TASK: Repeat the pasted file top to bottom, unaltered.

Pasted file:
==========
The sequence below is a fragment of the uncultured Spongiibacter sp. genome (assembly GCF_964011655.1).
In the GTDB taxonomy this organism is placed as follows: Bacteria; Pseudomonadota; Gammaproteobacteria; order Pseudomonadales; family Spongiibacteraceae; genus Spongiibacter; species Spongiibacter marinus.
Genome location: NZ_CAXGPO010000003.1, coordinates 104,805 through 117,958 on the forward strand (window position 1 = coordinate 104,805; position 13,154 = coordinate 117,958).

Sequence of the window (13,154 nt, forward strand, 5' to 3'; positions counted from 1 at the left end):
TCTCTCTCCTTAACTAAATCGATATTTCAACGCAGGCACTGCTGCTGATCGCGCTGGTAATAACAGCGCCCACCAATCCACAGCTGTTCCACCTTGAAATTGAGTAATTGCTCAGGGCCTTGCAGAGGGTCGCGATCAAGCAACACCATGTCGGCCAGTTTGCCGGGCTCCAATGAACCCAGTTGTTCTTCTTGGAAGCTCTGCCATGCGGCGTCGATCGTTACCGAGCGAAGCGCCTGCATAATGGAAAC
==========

The sequence below is a fragment of the uncultured Spongiibacter sp. genome (assembly GCF_964011655.1).
In the GTDB taxonomy this organism is placed as follows: Bacteria; Pseudomonadota; Gammaproteobacteria; order Pseudomonadales; family Spongiibacteraceae; genus Spongiibacter; species Spongiibacter marinus.
Genome location: NZ_CAXGPO010000003.1, coordinates 104,805 through 117,958 on the forward strand (window position 1 = coordinate 104,805; position 13,154 = coordinate 117,958).

Sequence of the window (13,154 nt, forward strand, 5' to 3'; positions counted from 1 at the left end):
TCTCTCTCCTTAACTAAATCGATATTTCAACGCAGGCACTGCTGCTGATCGCGCTGGTAATAACAGCGCCCACCAATCCACAGCTGTTCCACCTTGAAATTGAGTAATTGCTCAGGGCCTTGCAGAGGGTCGCGATCAAGCAACACCATGTCGGCCAGTTTGCCGGGCTCCAATGAACCCAGTTGTTCTTCTTGGAAGCTCTGCCATGCGGCGTCGATCGTTACCGAGCGAAGCGCCTGCATAATGGAAAC